“Total production of 2020 crop is said to be 16 million tons farmer stock, but I don’t think that is a reliable figure, my estimation is that total production can be 13-14 million tons maximum!! Quality of new crop varies in different provinces, Shandong origin is suffering from excessive rainfall in August/September, and total production is below expectation, while production in Liaoning/Jilin is not affected that badly, despite the two typhoons in September. The moisture content of the new crop, however, remains high and increased concern over the percentage of frozen kernels.
Local demands remain stable, mainly for Hsuji’s, demands from wholesale market increased in certain cities, which kept the price of HSUJI 40/50 and 50/60 high. Exporters are facing more challenges than local demands due to the quick increase of the market and lack of demand. A strong Chinese currency and lack of shipping space worsened the situation, and we were told that the sea freight market would remain bullish at least until next January/February.
Farmer stock availability, however, remains high so far, especially in northeast China. The production in this area is a better and higher percentage of jumbo size, which is good news, and we noticed higher moisture and a higher percentage of frozen kernels as well. The sufficient farmer stock is partly due to farmers’ reluctance to sell, as the price increased too quickly in October. On the other hand, exporters who rely on northeast China are concerned with quality and price and prefer to buy the minimum volume the need for delivery; I think that is why the price for Virginias eased a little comparing with weeks ago.
European customers seem not prepared for this, and I think that they may be back to the market in January, which may push prices slightly higher again. I am expecting that the market may ease in the second quarter of next year; though not entirely confident.”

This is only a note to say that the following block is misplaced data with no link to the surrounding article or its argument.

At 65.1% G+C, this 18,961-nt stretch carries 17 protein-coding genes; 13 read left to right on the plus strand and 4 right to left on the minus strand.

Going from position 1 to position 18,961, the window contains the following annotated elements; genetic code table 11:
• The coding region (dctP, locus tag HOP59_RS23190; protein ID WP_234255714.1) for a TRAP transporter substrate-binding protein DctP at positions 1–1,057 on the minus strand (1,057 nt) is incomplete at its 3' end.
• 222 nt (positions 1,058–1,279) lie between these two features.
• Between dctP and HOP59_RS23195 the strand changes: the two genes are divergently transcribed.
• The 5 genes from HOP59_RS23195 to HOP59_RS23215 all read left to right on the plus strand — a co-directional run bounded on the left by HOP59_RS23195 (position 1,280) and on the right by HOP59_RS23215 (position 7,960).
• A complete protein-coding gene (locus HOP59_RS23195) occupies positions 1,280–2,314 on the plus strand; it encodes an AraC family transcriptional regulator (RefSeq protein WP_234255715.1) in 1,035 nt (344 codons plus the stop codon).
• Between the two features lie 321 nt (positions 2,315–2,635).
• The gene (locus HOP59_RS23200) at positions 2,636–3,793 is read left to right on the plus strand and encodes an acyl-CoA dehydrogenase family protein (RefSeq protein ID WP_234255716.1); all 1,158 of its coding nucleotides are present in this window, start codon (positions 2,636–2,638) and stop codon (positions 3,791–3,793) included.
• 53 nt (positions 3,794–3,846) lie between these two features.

The expected big crop in India suffered from heavy rains but it is still big. Prices are relatively high due to the ongoing buying interest from China.
La Niña brings favorable conditions for South Africa
From South Africa, Amberwood received the following report:
“2020 harvest – The final figure for 2020 crop production is 50 080 mt. Planting conditions were very dry, and only 37500 ha was planted. (Normal hectares – 50 000 to 55 000ha).
2021 harvest – The planting season for 2021 crop started early, with favorable moisture conditions at the beginning of November.
- Positive – Rains continue with good moisture. The La Niña weather condition usually means above-average rainfall for South Africa.
- Negative – Low night temperatures are ongoing, resulting in slow germination and lower stand of seedlings. However, the stand is ok and nothing to be worried about.
Total planted hectares for 2021 crop is estimated at 40 000ha. We will only know in January. We estimate that it will be 44 000 hectares at most.
High global commodity prices of Soybeans and Maize, results in the lower than typical hectares for groundnuts, especially in the Hoopstad/Free State area. More hectares are rather planted with either Soybeans or Maize.
Should conditions remain favorable for the rest of the peanut production season, we expect a crop of 50 000 – 65 000mt. South Africa needs 70 000 ton to be self-sufficient. Time will tell to be more specific on estimation. It is still very early, but weather forecasts are very positive.
So, we expect to have at least 5 000 to 8 000 ton high-quality product for export to Japan and the EU. South Africa will probably import some product for peanut butter and roasting later in the season.“